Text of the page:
This short book, written in 1971, is a study of syndicalism and its effects on the French Labour movement in the twenty years preceding World War 1. French workers had learned the effectiveness of striking to improve their wages and conditions and there was an increase in strike activity which was mainly co-ordinated by syndicalist labour leaders who drew on the ideas of theorists such as Proudhon. Syndicalist Unions organised their members and there was a shift in awareness among the working classes of how to unite and fight a class struggle. Syndicalism mainly avoided politics and focussed on the economic path to fighting for workers’ rights. Ultimately the non-syndicalist unions came to the fore to champion the workers and as wages increased and conditions improved as a result of strike activity, the thoughts and ideas of the syndicalists lost favour and faded away. The book analyses why the conditions were ripe for syndicalism. The artisanship of the workers, the lack of industrialism, and the regionalism of employers and lack of large companies, all meant that France, during this period was ripe for the syndicalist ideas to flourish.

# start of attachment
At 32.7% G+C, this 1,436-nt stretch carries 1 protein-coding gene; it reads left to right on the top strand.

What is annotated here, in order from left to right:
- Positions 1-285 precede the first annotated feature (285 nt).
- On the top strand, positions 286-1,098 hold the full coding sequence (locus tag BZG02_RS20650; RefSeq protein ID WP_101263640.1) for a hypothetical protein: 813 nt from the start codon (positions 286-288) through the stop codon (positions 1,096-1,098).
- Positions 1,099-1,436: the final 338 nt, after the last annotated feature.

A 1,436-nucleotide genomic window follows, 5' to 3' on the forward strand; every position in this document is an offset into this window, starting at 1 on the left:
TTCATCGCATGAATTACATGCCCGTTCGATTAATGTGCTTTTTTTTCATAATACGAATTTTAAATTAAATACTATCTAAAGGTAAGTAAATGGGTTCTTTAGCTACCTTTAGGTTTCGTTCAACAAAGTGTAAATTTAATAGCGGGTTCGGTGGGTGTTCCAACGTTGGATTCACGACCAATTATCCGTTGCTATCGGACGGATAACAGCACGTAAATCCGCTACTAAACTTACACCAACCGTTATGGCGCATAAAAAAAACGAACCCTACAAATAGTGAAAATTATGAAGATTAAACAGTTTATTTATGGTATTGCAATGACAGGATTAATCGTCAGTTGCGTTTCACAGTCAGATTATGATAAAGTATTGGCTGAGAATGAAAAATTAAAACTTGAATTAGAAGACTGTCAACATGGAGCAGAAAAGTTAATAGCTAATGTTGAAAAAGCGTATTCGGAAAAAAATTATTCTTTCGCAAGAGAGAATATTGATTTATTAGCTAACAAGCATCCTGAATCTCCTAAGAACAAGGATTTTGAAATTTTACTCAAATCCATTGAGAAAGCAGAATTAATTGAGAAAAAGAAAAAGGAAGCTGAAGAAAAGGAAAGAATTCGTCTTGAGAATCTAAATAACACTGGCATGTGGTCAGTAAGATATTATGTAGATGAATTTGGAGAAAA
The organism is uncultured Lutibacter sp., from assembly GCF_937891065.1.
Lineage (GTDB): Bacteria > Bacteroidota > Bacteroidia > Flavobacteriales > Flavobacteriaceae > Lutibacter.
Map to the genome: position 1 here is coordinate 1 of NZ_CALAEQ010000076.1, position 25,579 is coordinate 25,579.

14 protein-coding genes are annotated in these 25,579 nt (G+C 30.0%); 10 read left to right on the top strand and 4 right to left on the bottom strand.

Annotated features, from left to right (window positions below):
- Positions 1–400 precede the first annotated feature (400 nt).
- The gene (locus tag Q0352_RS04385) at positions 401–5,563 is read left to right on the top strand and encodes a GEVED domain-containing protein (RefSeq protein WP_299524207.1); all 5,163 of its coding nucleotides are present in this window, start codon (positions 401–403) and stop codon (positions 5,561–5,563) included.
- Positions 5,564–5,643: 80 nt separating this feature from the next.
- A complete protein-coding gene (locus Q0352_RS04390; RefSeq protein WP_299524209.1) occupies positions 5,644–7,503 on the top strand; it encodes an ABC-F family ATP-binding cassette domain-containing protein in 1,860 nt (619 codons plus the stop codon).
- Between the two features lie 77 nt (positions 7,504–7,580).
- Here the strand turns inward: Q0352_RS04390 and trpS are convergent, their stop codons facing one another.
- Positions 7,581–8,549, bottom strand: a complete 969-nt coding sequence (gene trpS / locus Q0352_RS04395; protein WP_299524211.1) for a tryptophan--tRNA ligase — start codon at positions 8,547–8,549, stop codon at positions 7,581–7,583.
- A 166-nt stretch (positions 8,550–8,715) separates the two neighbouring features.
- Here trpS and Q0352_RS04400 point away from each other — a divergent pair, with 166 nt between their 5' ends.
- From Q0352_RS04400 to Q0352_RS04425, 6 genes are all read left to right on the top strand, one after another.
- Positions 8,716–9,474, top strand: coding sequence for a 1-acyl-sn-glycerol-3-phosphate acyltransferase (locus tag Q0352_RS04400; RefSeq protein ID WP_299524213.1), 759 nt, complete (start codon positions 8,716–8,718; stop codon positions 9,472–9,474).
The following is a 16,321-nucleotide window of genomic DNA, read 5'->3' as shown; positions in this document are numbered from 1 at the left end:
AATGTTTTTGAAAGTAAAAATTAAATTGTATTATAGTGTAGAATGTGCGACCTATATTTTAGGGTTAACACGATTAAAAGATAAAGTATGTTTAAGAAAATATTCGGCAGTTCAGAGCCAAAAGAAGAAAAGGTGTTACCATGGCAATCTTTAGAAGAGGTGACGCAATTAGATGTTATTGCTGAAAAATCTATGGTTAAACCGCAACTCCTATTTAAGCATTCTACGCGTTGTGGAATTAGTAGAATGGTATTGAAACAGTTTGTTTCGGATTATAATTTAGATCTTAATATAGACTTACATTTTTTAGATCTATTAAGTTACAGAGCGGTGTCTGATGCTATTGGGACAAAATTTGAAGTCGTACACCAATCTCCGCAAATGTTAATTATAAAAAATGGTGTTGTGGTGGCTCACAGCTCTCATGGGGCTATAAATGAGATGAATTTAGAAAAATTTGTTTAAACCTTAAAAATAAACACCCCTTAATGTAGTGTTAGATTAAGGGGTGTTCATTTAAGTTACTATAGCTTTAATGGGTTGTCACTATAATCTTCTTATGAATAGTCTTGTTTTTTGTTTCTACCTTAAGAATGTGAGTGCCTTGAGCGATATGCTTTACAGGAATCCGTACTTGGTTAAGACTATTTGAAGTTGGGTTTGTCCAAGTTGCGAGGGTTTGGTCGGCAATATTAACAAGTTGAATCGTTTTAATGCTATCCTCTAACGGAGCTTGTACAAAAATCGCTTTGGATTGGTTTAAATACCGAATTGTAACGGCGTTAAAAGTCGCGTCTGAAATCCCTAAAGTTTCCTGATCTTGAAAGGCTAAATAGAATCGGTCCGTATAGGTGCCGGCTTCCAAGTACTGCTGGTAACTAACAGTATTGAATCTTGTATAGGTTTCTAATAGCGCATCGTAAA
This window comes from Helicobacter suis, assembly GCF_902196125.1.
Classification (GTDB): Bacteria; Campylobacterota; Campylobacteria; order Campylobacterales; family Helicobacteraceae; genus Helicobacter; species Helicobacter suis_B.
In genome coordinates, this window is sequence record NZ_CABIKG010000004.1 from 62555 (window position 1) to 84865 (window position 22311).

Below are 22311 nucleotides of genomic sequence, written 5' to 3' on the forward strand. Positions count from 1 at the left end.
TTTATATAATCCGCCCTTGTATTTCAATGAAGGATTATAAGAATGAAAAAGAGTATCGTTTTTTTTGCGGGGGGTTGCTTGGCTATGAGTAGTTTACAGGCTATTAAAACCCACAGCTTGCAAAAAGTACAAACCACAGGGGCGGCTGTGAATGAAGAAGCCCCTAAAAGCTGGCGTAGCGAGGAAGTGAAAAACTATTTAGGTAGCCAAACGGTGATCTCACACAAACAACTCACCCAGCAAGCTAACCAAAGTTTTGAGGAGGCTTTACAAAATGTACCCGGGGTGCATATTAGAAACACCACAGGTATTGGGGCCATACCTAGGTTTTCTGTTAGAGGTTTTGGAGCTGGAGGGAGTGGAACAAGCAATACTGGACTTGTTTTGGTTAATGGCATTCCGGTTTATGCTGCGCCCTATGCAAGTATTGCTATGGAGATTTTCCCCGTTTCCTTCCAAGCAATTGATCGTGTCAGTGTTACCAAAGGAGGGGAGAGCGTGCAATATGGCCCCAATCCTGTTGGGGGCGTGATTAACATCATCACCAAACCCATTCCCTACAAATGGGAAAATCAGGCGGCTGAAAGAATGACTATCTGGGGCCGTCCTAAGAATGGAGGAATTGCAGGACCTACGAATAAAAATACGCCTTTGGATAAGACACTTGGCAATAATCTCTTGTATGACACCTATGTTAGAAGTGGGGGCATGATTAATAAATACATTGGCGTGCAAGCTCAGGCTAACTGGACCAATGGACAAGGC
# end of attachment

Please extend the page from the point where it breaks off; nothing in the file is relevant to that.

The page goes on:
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Review: Revolutionary Syndicalism and French Labor: A Cause Without Rebels – by Peter N. Stearns

revolutionary syndicalism

This short book, written in 1971, is a study of syndicalism and its effects on the French Labour movement in the twenty years preceding World War 1. French workers had learned the effectiveness of striking to improve their wages and conditions and there was an increase in strike activity which was mainly co-ordinated by syndicalist labour leaders who drew on the ideas of theorists such as Proudhon. Syndicalist Unions organised their members and there was a shift in awareness among the working classes of how to unite and fight a class struggle. Syndicalism mainly avoided politics and focussed on the economic path to fighting for workers’ rights. Ultimately the non-syndicalist unions came to the fore to champion the workers and as wages increased and conditions improved as a result of strike activity, the thoughts and ideas of the syndicalists lost favour and faded away. The book analyses why the conditions were ripe for syndicalism. The artisanship of the workers, the lack of industrialism, and the regionalism of employers and lack of large companies, all meant that France, during this period was ripe for the syndicalist ideas to flourish.